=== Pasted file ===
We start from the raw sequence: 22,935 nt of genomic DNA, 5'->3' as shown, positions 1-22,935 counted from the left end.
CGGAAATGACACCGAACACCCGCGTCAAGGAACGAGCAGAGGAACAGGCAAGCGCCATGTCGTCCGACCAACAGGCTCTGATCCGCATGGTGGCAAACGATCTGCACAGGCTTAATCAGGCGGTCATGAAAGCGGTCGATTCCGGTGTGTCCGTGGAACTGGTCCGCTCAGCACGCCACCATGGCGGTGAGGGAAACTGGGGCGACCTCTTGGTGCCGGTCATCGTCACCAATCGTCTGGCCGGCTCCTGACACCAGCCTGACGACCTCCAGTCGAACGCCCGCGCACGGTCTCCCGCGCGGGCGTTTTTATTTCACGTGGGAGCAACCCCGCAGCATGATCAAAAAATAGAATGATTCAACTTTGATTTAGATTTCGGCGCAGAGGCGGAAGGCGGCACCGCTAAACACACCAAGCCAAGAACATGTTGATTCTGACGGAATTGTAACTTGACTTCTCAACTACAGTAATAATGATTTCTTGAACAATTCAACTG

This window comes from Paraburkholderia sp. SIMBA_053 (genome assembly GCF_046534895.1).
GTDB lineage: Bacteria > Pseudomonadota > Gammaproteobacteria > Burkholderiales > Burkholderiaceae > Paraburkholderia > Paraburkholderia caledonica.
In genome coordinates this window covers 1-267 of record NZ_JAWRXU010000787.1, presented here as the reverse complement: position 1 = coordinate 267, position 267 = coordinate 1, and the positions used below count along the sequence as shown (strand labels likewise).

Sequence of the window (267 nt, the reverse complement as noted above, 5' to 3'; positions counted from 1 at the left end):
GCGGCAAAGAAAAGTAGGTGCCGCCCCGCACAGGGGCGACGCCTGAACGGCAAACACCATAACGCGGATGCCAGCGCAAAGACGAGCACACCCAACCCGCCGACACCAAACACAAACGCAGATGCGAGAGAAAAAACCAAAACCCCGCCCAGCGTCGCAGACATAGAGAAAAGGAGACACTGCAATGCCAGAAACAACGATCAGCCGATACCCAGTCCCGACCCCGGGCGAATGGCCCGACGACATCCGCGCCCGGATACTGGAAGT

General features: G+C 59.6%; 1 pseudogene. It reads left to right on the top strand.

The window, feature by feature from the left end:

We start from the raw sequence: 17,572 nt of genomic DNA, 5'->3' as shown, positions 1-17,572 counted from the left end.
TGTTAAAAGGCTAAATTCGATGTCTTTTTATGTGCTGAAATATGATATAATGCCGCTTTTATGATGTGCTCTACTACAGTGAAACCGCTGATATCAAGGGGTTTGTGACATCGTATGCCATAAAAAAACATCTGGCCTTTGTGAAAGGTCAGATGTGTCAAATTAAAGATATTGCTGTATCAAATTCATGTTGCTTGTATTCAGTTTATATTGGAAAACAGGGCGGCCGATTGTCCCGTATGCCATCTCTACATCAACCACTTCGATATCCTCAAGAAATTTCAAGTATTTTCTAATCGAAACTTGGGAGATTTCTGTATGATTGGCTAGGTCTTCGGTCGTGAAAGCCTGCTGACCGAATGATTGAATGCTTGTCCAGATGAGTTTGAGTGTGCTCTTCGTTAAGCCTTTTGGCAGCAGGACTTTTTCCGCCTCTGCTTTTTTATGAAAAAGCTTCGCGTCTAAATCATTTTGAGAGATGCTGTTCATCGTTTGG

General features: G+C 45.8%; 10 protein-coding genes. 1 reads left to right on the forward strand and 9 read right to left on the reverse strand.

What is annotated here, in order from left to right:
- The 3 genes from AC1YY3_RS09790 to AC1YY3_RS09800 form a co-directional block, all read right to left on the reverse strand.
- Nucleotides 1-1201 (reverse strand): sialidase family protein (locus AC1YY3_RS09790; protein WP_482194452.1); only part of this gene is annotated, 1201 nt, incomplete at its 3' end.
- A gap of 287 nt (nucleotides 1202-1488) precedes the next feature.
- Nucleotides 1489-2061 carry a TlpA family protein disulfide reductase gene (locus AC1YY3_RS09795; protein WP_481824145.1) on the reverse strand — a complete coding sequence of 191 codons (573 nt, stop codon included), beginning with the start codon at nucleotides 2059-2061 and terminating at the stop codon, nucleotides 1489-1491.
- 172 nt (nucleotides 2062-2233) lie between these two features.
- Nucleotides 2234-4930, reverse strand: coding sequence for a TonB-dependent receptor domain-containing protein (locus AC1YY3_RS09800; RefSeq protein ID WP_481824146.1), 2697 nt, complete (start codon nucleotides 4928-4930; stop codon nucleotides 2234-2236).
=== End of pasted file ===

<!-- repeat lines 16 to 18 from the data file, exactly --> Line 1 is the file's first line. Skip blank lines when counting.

- A gap of 287 nt (nucleotides 1202-1488) precedes the next feature.
- Nucleotides 1489-2061 carry a TlpA family protein disulfide reductase gene (locus AC1YY3_RS09795; protein WP_481824145.1) on the reverse strand — a complete coding sequence of 191 codons (573 nt, stop codon included), beginning with the start codon at nucleotides 2059-2061 and terminating at the stop codon, nucleotides 1489-1491.
- 172 nt (nucleotides 2062-2233) lie between these two features.